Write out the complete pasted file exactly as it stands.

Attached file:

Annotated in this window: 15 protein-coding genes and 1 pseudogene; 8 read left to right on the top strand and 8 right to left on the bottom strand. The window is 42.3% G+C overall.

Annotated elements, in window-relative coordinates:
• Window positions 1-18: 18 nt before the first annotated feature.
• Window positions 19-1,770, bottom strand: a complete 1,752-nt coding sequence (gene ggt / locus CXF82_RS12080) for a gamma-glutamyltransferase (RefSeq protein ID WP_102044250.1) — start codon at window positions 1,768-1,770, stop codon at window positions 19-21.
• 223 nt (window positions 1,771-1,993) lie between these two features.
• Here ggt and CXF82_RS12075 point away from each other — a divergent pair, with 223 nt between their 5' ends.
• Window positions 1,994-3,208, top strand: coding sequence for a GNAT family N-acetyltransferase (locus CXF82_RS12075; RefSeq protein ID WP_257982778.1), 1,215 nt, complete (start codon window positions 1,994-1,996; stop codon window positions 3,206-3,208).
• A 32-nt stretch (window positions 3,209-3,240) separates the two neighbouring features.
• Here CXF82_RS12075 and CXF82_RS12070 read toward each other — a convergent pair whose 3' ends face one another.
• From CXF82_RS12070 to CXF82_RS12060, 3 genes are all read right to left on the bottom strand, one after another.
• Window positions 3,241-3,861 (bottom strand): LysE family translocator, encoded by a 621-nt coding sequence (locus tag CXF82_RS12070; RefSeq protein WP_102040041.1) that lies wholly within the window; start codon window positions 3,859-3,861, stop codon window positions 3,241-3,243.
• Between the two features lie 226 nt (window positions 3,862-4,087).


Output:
Annotated in this window: 15 protein-coding genes and 1 pseudogene; 8 read left to right on the top strand and 8 right to left on the bottom strand. The window is 42.3% G+C overall.

Annotated elements, in window-relative coordinates:
• Window positions 1-18: 18 nt before the first annotated feature.
• Window positions 19-1,770, bottom strand: a complete 1,752-nt coding sequence (gene ggt / locus CXF82_RS12080) for a gamma-glutamyltransferase (RefSeq protein ID WP_102044250.1) — start codon at window positions 1,768-1,770, stop codon at window positions 19-21.
• 223 nt (window positions 1,771-1,993) lie between these two features.
• Here ggt and CXF82_RS12075 point away from each other — a divergent pair, with 223 nt between their 5' ends.
• Window positions 1,994-3,208, top strand: coding sequence for a GNAT family N-acetyltransferase (locus CXF82_RS12075; RefSeq protein ID WP_257982778.1), 1,215 nt, complete (start codon window positions 1,994-1,996; stop codon window positions 3,206-3,208).
• A 32-nt stretch (window positions 3,209-3,240) separates the two neighbouring features.
• Here CXF82_RS12075 and CXF82_RS12070 read toward each other — a convergent pair whose 3' ends face one another.
• From CXF82_RS12070 to CXF82_RS12060, 3 genes are all read right to left on the bottom strand, one after another.
• Window positions 3,241-3,861 (bottom strand): LysE family translocator, encoded by a 621-nt coding sequence (locus tag CXF82_RS12070; RefSeq protein WP_102040041.1) that lies wholly within the window; start codon window positions 3,859-3,861, stop codon window positions 3,241-3,243.
• Between the two features lie 226 nt (window positions 3,862-4,087).